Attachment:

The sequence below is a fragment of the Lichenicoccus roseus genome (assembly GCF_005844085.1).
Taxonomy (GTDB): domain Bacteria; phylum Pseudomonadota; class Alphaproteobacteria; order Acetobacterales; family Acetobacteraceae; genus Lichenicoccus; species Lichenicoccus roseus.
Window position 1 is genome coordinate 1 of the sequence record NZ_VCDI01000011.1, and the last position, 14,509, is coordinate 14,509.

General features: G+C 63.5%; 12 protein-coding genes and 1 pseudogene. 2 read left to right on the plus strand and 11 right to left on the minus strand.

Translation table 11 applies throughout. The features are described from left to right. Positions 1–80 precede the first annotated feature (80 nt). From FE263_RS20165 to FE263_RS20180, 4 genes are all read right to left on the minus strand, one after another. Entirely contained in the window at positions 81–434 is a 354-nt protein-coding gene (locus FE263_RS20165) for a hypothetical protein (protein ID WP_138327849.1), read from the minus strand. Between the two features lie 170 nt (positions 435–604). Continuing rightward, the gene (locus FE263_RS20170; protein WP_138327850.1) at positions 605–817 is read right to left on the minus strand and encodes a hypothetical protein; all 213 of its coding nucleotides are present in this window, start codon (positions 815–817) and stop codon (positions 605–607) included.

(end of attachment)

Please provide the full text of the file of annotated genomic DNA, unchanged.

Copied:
The sequence below is a fragment of the Lichenicoccus roseus genome (assembly GCF_005844085.1).
Taxonomy (GTDB): domain Bacteria; phylum Pseudomonadota; class Alphaproteobacteria; order Acetobacterales; family Acetobacteraceae; genus Lichenicoccus; species Lichenicoccus roseus.
Window position 1 is genome coordinate 1 of the sequence record NZ_VCDI01000011.1, and the last position, 14,509, is coordinate 14,509.

General features: G+C 63.5%; 12 protein-coding genes and 1 pseudogene. 2 read left to right on the plus strand and 11 right to left on the minus strand.

Translation table 11 applies throughout. The features are described from left to right. Positions 1–80 precede the first annotated feature (80 nt). From FE263_RS20165 to FE263_RS20180, 4 genes are all read right to left on the minus strand, one after another. Entirely contained in the window at positions 81–434 is a 354-nt protein-coding gene (locus FE263_RS20165) for a hypothetical protein (protein ID WP_138327849.1), read from the minus strand. Between the two features lie 170 nt (positions 435–604). Continuing rightward, the gene (locus FE263_RS20170; protein WP_138327850.1) at positions 605–817 is read right to left on the minus strand and encodes a hypothetical protein; all 213 of its coding nucleotides are present in this window, start codon (positions 815–817) and stop codon (positions 605–607) included.